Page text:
Cameron will lose England another million low rent homes

Pete Challis details how the right to buy demolished England’s housing stock.

Pete Challis is a former Greenwich councillor and chaired the Association of Local Government housing committee from 1990-99

David Cameron has announced that the Tories plan to increase the discounts people in England will be offered if they buy their council home. He claims that the money will be used to build new ‘low rent’ homes to replace the homes that are lost.

This was the Tory promise in 1979 when the discounts were first introduced. As Chart 1 shows, in 1979 there were 5,140,000 council homes and another 368,000 owned by Housing Associations. By 1990 the number of council homes had fallen to 3,991,000. Housing Associations owned slightly more at 543,000.

Overall a million ‘low rent’ homes had been lost in a decade and most of them were houses with gardens.

Chart 1:

The poll tax and the new system of local government finance then encouraged (according to the Audit Commission) largely small, seaside, rural (and Conservative) councils to sell their housing stock to existing or newly created housing associations.

For some the incentive was that the calculation that determined their government grant would continue to include debt they no longer had (it was paid off by the capital receipt from selling their housing stock) and they could then use that grant to keep poll tax levels down and claim that Labour councils were inefficient because they raised theirs, without telling their voters that they were getting a hidden subsidy.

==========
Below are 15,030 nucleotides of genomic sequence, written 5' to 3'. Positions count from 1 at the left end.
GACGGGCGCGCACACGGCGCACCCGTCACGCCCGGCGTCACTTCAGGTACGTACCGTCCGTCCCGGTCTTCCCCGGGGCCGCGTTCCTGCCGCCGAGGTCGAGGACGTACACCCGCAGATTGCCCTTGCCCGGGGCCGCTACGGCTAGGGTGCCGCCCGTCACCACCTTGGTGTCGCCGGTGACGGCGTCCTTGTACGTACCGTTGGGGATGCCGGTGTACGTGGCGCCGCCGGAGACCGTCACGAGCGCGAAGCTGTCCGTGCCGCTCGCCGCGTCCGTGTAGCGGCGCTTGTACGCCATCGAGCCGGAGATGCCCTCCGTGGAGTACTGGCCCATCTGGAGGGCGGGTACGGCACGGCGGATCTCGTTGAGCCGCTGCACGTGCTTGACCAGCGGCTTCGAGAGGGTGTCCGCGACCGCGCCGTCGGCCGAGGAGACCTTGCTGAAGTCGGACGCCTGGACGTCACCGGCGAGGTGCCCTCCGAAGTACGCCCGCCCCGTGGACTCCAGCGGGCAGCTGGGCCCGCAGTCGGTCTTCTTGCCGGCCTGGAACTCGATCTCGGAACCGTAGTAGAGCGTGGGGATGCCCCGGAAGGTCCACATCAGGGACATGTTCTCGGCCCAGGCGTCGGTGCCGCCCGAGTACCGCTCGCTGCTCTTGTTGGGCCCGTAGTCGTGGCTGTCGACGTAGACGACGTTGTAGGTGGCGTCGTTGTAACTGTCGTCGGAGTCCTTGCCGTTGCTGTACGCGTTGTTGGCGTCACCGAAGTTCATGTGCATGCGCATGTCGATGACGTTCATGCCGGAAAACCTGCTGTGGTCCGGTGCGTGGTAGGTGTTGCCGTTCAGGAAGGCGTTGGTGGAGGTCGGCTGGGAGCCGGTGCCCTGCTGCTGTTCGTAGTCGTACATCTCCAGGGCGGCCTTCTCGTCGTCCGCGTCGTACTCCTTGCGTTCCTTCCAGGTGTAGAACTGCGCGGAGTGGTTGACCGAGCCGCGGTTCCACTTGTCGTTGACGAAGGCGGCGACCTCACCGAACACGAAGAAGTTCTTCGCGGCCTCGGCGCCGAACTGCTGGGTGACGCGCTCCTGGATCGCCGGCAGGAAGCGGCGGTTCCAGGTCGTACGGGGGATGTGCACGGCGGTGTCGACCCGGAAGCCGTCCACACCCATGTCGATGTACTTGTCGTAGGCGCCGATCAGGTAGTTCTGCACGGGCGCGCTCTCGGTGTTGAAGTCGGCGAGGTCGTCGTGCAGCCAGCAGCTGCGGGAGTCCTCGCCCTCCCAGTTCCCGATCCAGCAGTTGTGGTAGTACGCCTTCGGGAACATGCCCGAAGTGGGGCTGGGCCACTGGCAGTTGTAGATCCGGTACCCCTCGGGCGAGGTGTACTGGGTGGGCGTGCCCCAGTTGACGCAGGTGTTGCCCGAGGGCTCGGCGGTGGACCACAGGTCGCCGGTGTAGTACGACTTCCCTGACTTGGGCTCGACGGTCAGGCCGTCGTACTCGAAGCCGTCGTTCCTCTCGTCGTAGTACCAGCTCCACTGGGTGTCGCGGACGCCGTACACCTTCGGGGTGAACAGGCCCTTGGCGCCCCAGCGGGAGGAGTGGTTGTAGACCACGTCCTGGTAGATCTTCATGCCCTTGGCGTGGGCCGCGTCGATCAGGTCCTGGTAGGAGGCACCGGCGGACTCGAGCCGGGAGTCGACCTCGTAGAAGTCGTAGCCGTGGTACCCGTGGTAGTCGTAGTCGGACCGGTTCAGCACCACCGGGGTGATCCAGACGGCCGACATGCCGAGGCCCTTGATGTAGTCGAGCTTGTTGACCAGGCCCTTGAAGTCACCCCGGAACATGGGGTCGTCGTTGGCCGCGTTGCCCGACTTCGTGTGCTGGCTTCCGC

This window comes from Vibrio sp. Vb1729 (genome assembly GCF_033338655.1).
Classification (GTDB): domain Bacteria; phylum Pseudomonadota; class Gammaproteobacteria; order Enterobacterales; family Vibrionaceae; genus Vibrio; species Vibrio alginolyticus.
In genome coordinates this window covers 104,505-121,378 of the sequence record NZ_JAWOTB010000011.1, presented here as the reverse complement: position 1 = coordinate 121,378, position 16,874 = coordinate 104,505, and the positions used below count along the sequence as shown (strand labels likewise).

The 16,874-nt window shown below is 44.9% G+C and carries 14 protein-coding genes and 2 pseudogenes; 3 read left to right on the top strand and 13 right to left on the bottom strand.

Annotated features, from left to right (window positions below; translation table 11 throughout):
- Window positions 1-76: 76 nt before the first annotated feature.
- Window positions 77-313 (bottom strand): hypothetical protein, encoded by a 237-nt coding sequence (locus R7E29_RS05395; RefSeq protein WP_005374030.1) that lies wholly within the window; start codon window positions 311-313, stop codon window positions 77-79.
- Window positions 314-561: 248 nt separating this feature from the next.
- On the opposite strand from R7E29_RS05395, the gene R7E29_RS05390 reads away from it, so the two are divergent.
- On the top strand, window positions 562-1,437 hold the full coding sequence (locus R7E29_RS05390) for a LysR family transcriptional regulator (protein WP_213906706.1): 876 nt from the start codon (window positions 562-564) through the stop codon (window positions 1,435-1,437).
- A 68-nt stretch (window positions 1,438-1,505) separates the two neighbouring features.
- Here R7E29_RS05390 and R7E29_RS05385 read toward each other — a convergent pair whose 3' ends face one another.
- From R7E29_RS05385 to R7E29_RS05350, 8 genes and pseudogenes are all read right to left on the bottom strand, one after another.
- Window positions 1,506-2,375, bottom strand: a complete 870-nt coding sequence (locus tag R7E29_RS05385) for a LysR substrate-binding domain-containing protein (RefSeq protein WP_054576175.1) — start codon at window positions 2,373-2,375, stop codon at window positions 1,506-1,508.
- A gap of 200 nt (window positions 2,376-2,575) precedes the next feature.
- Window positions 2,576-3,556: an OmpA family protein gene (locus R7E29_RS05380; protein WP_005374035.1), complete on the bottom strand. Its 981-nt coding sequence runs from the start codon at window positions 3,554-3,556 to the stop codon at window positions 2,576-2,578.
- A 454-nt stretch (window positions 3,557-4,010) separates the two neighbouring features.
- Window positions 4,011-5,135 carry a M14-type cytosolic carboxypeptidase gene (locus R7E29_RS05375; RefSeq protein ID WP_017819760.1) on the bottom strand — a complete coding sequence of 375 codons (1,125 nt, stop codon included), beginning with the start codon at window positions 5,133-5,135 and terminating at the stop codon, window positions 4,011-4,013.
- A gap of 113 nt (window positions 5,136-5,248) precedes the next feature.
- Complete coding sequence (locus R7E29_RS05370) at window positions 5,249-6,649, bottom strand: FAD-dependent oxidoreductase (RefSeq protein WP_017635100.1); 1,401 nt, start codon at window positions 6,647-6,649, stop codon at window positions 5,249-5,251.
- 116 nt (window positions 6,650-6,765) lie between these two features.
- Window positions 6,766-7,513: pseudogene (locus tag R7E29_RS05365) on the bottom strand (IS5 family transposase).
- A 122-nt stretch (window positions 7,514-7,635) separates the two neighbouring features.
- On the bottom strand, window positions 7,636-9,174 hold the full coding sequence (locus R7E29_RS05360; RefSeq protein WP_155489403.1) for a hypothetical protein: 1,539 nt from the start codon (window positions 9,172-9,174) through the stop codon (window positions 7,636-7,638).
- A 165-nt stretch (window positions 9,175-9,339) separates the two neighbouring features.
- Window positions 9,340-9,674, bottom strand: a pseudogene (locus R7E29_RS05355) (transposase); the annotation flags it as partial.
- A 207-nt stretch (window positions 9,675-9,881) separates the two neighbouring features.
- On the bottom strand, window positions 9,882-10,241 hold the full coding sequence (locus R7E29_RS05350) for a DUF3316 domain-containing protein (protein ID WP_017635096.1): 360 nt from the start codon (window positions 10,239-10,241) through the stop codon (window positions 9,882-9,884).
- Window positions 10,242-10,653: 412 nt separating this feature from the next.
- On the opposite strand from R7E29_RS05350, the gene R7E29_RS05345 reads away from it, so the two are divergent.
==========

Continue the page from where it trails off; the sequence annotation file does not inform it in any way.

By 2010 the number of council homes had fallen to 1,785,845 with housing associations owned 2,242,657 homes. So today there are almost 1,500,000 fewer council and housing association homes available for rent than in 1979 (xls).

David Cameron did not extend the increased discounts to housing association tenants so it will not affect his constituents as his West Oxfordshire Council sold their 3,630 homes stock to Cottsway Housing Association on 26 March 2001. The stock changed hands for £50.7 million equating to an average price per home of just £13,972.

Will councils get extra money to build new homes? It is the Treasury that will largely gain from any increase in capital receipts from the sale of council houses as Grant Shapps told local authorities in February when he announced the government’s proposals to make local authority housing self financing (pdf):

We have announced that the payment to Government of 75 per cent of the net receipts from Right-to-Buy sales will continue for at least the Spending Review period.

The sale of public housing is, by far, the largest privatisation programme.

See also:

Council tax freeze is a tax cut for the richPete Challis, October 3rd 2011

‘Back of a fag packet’ housing policy continuesKevin Gulliver, October 3rd 2011

Social housing needs a ‘New Deal’Kevin Gulliver, September 28th 2011

Why isn’t Boris coming up with any solutions to London’s housing crisis?Jenny Jones AM, September 9th 2011

CSR could herald the slow death of affordable housingJenny Jones AM, October 23rd 2010

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